But activists concede it’s hard to press the issue because in the West, Christians are not widely seen as a vulnerable minority. Hisham Melhem of Al Arabiya Television says the issue has little traction on both sides of the American political divide.

    “The plight of the Christians may be lost on the left because they [the victims] are too Christian, and lost on the rightist groups, the conservative groups here, because they are foreign,” he says.

    Melhem, a Maronite Christian from Lebanon, spoke at a recent discussion at the left-leaning Center for American Progress, titled “The Impact of Middle East Transitions on Christian Communities.”

    He expressed frustration that “no one in America” accepts any responsibility for the Christian flight from Iraq, where the population is one-third the pre-U.S. invasion figure.

    “After all, a large number of Iraqi Christians were forced to leave Iraq, when we as Americans had 150,000 men and women in Iraq,” he says.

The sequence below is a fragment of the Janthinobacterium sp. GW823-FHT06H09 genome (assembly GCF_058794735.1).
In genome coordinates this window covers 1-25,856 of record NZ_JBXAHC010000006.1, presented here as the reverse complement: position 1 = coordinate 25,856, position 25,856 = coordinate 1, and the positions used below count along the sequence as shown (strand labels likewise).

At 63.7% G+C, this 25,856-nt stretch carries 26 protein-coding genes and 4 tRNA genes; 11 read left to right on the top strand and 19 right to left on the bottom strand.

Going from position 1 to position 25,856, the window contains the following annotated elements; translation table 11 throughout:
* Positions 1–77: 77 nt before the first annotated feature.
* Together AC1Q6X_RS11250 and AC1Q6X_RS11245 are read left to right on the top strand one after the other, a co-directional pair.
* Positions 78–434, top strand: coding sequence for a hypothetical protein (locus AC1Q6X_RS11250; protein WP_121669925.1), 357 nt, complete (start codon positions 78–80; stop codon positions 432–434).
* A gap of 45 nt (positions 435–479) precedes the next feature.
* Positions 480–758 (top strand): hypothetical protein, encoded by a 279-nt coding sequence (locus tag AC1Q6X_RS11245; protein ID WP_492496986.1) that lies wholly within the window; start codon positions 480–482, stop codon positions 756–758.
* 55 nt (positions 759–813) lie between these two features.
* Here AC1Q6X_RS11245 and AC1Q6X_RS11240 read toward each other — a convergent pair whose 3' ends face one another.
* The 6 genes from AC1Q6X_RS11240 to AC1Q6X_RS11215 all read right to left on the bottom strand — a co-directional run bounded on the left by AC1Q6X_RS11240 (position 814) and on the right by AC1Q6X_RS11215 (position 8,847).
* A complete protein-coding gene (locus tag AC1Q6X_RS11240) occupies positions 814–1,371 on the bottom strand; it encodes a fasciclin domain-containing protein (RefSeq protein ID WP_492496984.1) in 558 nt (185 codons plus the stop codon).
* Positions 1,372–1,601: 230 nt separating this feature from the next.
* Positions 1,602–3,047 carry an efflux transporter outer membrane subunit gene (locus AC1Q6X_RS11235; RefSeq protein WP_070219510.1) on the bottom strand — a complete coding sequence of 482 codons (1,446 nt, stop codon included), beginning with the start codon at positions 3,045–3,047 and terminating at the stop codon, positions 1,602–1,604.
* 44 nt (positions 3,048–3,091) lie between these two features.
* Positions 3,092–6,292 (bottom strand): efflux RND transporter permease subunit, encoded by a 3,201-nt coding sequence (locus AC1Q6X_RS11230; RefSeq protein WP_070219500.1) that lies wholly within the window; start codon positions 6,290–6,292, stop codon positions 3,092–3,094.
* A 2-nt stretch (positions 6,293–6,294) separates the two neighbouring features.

There are fears of a similar decline in Syria, where the kidnapping of a group of Greek Orthodox nuns raised fears in the minority Christian community that they were being targeted by extremists among the anti-government fighters. They were released in March.

    At the National Prayer Breakfast in February, President Barack Obama devoted his speech to religious freedom abroad.

    “No society can truly succeed unless it guarantees the rights of all its peoples, including religious minorities, whether they’re Ahmadiyya Muslims in Pakistan, or Baha’i in Iran, or Coptic Christians in Egypt,” he said.

    “We were really encouraged because at the prayer breakfast, he came out with a very strong statement,” said Jeff King of International Christian Concern, which runs the website persecution.org.